Councilwoman follows the story of Carmen, a hotel housekeeper and mother from the Dominican Republic striving to advocate for low-income workers from the margins to Providence, Rhode Island city politics. Her journey encourages us all to reflect on who should be responsible for the decision-making in our communities. Margo Guernsey, director of Councilwoman, sat down to chat with us about the making of the film.
ITVS: Tell us when you started and how you built trust with Carmen and the Latino community during pre-production and while filming.
Guernsey: Well, we started filming at the end of 2011 and filmed throughout 2014, which was her re-election. We really took our time making this film, which paid dividends. The trust definitely happened before we started filming with Carmen. I was a union organizer out of college, and Carmen and I had worked together during some pretty intense fights. A lot of the times I was negotiating for her and my intuition was like, “I want to film you.” I was really transparent with her, which made the trust come naturally. I had trust with the Dominican community beforehand as well. We are in the Dominican Republic every year – I live in between the American and Dominican world so I felt immersed in their culture. This was my first feature film, so I didn’t have a lot of partners because it takes time to build an amazing team. It’s hard to find people who will be 100% committed to the project.
What was the most challenging part of making the film?
I would say psychologically it was really hard for us as a producer and team because we doubted ourselves throughout the whole process. I kept asking myself, “Is this right? Are we crazy?” because we didn’t have any funding and I never knew really what the story would be. The story developed as we continued but the roots of it are still very much in there. Going into this I knew she would keep her job at the hotel and that they would pay her very little. We were in a different political environment so no one cares, but maybe we can get people to start thinking, “What if politicians worked a clock in clock out 9-5? Would that bring any change to policy?” It’s awesome because tons of other working class people are stepping up. We’re in a different place now and people are actively pursuing responsibility in their communities.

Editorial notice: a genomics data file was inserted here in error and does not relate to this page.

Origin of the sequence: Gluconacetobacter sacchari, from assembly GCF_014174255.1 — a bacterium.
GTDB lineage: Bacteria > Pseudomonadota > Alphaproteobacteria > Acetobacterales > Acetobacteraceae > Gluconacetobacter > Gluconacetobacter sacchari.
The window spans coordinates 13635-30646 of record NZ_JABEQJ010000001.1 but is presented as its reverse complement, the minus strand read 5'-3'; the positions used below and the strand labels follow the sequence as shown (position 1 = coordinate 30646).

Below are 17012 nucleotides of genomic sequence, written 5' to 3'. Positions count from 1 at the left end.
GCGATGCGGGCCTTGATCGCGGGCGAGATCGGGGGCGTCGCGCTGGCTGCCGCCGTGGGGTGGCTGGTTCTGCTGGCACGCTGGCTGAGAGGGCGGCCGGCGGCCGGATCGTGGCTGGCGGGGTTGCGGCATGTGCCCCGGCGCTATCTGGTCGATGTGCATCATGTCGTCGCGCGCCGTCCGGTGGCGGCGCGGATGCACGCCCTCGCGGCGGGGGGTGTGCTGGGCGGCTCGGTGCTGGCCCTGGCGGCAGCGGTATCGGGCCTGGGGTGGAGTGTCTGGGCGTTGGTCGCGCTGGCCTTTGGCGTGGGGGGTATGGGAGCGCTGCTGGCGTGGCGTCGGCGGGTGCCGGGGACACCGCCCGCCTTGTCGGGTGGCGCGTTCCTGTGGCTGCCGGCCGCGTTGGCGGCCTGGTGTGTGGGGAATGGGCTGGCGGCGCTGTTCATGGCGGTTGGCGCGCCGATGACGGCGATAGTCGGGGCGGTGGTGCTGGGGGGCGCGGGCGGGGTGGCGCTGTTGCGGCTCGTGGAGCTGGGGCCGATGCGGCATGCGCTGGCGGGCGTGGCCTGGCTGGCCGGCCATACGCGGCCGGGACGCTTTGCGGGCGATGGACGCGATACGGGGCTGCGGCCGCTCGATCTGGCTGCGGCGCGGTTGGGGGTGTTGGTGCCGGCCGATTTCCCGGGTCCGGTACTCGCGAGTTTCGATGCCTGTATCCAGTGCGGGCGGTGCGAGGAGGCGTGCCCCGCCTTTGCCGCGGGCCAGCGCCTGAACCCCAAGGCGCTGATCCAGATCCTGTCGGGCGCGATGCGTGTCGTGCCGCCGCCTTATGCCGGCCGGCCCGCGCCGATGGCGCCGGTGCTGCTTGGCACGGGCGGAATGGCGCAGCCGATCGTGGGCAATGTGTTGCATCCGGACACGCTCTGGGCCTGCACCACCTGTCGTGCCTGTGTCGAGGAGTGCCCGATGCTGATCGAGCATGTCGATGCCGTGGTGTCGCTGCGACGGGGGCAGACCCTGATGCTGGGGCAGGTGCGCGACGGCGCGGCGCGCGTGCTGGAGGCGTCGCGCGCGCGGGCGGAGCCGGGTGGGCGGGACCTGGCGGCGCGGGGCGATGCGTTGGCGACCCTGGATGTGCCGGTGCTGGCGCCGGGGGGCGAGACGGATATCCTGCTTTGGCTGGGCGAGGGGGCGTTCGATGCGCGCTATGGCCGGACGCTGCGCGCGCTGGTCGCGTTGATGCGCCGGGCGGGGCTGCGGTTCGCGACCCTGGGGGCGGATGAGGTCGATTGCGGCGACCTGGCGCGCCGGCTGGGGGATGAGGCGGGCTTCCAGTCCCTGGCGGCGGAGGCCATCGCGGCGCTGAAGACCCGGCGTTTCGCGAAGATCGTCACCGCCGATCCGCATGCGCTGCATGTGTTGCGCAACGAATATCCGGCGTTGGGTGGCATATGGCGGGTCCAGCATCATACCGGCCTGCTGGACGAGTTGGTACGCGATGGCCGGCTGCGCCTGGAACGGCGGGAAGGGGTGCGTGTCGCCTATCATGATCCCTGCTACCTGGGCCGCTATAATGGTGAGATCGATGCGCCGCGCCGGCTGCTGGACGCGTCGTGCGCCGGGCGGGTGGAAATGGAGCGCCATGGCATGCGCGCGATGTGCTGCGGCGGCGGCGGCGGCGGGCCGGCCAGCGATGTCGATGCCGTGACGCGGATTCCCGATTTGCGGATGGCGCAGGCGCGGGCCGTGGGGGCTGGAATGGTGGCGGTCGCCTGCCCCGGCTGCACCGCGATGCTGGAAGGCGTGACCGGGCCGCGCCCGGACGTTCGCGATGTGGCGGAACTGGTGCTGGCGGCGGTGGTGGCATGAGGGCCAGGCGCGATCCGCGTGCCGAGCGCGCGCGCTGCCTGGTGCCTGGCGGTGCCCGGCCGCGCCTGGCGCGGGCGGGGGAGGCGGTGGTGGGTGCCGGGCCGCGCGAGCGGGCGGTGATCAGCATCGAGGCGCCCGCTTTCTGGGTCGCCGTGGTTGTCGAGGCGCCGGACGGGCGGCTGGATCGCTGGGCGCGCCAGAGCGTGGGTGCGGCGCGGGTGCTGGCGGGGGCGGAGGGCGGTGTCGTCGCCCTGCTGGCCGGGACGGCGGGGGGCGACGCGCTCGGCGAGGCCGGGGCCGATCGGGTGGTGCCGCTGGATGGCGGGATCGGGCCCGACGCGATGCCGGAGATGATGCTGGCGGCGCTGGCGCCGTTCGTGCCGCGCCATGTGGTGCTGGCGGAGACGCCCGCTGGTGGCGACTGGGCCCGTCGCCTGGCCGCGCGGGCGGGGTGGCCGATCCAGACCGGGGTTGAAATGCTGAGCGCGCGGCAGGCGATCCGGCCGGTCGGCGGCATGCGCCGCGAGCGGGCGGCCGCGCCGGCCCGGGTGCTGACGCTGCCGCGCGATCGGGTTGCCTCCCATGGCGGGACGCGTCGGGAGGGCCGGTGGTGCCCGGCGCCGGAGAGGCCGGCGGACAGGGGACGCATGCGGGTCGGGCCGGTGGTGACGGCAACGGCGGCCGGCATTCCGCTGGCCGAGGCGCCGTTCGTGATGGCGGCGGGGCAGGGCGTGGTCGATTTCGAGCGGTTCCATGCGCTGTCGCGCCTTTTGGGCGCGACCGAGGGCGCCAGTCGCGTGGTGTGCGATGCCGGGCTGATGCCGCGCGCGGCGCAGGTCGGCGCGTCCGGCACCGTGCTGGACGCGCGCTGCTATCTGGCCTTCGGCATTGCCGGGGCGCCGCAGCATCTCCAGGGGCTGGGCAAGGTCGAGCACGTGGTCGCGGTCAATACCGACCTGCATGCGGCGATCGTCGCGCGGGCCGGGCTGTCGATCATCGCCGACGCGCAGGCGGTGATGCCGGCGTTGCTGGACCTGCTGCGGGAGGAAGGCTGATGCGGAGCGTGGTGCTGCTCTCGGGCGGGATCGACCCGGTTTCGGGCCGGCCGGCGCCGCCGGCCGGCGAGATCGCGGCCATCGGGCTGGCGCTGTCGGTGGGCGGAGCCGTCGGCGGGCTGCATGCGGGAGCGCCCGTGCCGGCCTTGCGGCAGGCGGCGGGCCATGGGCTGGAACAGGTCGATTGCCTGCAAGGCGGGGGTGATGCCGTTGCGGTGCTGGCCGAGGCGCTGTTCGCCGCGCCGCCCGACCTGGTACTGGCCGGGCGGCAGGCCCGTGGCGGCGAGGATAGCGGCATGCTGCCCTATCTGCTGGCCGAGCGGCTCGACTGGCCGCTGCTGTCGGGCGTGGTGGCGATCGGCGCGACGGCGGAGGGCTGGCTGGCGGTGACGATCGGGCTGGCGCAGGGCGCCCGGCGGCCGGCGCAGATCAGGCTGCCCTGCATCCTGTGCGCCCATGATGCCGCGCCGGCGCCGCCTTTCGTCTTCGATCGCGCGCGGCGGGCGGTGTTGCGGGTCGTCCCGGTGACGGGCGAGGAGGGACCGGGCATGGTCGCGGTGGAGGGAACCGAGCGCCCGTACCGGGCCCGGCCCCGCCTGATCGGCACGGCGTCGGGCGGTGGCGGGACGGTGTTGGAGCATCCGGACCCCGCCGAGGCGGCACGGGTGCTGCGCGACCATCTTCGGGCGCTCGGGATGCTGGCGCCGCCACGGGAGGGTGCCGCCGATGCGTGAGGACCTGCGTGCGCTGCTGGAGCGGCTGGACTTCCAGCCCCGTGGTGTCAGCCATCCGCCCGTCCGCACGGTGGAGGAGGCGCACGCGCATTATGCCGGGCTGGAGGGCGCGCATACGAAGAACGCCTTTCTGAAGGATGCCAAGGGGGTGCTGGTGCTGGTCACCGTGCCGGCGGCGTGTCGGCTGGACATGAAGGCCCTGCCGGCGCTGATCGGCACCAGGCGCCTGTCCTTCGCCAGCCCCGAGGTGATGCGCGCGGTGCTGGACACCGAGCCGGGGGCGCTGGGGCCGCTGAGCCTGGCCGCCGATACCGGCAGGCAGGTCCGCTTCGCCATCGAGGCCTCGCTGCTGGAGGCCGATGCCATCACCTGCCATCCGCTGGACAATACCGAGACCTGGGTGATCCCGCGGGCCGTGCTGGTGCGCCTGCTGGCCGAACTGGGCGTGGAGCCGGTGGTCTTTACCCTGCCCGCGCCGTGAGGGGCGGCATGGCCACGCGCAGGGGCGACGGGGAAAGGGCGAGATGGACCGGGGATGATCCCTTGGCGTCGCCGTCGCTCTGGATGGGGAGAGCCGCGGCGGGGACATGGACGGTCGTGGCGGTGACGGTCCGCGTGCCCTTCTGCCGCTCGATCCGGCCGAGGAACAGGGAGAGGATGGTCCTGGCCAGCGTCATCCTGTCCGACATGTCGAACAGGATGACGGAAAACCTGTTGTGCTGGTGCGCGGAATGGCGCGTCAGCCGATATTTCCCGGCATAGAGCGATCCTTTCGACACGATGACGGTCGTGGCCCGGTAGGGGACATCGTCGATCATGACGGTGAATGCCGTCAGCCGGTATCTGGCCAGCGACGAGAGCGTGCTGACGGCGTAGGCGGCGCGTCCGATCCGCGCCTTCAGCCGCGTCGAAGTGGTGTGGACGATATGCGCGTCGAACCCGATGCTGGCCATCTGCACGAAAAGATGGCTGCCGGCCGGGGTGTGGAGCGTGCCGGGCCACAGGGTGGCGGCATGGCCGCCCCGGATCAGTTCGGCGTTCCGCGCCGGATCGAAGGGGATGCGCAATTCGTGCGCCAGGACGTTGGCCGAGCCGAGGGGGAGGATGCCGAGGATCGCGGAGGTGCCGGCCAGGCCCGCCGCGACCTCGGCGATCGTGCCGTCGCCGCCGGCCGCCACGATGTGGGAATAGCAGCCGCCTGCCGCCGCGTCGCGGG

How connected did you feel to what was happening while filming?
In some ways I was a little too close to the politics of it all. I have a lot of friends who have different views on various issues, and it was heartbreaking for me to see “the left battling itself,” because of those emotional connections. It’s taken me years to let go of that stuff but thankfully I have.
We are so excited to have you partner with ITVS. What was the process like to receive funding?
Thank you! We actually applied four times…this last round we got in, but the past two rounds we made final round. We were close and got some really difficult but crucial feedback. By the time we got all the funding, we had to plan. It worked well because we were at a point in the cut where we got really far and ITVS helped with funding.
What advice would you give filmmakers who want to tell a story but don’t know where to start?
I would say most importantly you need to believe in your story and let it dictate the path of your film. I know “persistence” is a word used often but being persistent isn’t always good advice in this case because some films really are not great stories. Be open to criticism and follow your intuition. What is it about this story that makes you want to tell it? What do you want your audience to take from this story?
What do you want viewers to take away from Councilwoman?
In this country we have a tendency to define ourselves by our careers and our work. We are more than these things. Women in particular are often expected to completely excel in both areas, but not necessarily with the supports or tools to do so. I want people to watch Carmen’s story and be inspired to re-think who should be making decisions on behalf of our communities, and take action to take a stand in their communities in office. We can break down the barriers for working class women and people of color to run, win, and govern.
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